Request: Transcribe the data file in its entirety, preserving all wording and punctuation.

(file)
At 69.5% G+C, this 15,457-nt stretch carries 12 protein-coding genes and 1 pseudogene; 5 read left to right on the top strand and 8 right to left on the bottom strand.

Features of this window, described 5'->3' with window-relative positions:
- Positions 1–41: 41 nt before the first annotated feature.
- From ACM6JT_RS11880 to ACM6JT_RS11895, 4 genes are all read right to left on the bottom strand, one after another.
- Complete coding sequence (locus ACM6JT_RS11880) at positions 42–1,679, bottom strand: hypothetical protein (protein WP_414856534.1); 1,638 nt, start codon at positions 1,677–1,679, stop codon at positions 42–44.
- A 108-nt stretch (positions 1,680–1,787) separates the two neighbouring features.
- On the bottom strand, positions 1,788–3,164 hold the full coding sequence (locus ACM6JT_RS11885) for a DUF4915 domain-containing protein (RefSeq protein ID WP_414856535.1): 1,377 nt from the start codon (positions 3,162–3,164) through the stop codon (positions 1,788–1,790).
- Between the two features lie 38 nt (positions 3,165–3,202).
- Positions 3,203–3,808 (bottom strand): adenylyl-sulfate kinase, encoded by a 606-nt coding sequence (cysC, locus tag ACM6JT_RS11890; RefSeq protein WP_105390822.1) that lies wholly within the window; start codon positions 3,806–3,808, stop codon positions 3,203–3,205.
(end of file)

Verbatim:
At 69.5% G+C, this 15,457-nt stretch carries 12 protein-coding genes and 1 pseudogene; 5 read left to right on the top strand and 8 right to left on the bottom strand.

Features of this window, described 5'->3' with window-relative positions:
- Positions 1–41: 41 nt before the first annotated feature.
- From ACM6JT_RS11880 to ACM6JT_RS11895, 4 genes are all read right to left on the bottom strand, one after another.
- Complete coding sequence (locus ACM6JT_RS11880) at positions 42–1,679, bottom strand: hypothetical protein (protein WP_414856534.1); 1,638 nt, start codon at positions 1,677–1,679, stop codon at positions 42–44.
- A 108-nt stretch (positions 1,680–1,787) separates the two neighbouring features.
- On the bottom strand, positions 1,788–3,164 hold the full coding sequence (locus ACM6JT_RS11885) for a DUF4915 domain-containing protein (RefSeq protein ID WP_414856535.1): 1,377 nt from the start codon (positions 3,162–3,164) through the stop codon (positions 1,788–1,790).
- Between the two features lie 38 nt (positions 3,165–3,202).
- Positions 3,203–3,808 (bottom strand): adenylyl-sulfate kinase, encoded by a 606-nt coding sequence (cysC, locus tag ACM6JT_RS11890; RefSeq protein WP_105390822.1) that lies wholly within the window; start codon positions 3,806–3,808, stop codon positions 3,203–3,205.